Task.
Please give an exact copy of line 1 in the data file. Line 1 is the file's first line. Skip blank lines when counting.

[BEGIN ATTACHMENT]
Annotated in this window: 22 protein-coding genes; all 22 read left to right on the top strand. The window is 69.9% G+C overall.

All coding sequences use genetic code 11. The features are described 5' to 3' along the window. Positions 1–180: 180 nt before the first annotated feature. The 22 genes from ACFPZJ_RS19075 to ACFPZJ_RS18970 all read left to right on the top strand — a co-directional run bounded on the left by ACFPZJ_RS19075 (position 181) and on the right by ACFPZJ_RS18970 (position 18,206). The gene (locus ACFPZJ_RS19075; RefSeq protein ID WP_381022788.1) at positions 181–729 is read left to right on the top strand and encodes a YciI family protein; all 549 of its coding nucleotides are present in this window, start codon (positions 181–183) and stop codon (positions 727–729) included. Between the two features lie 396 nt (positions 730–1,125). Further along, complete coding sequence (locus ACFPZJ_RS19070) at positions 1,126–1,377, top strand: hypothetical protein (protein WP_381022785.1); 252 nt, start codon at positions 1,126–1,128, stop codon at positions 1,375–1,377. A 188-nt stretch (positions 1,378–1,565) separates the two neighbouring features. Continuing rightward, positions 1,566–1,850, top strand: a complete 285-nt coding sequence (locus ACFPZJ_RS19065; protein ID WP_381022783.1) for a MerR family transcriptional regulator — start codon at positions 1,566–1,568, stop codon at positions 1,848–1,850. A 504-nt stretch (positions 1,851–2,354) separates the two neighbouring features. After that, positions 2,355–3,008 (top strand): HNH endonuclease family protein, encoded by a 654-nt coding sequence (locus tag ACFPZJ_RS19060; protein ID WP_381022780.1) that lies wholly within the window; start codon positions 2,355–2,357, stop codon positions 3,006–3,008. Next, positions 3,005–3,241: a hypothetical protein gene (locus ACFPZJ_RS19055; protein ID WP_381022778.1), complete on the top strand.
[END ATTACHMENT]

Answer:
Annotated in this window: 22 protein-coding genes; all 22 read left to right on the top strand. The window is 69.9% G+C overall.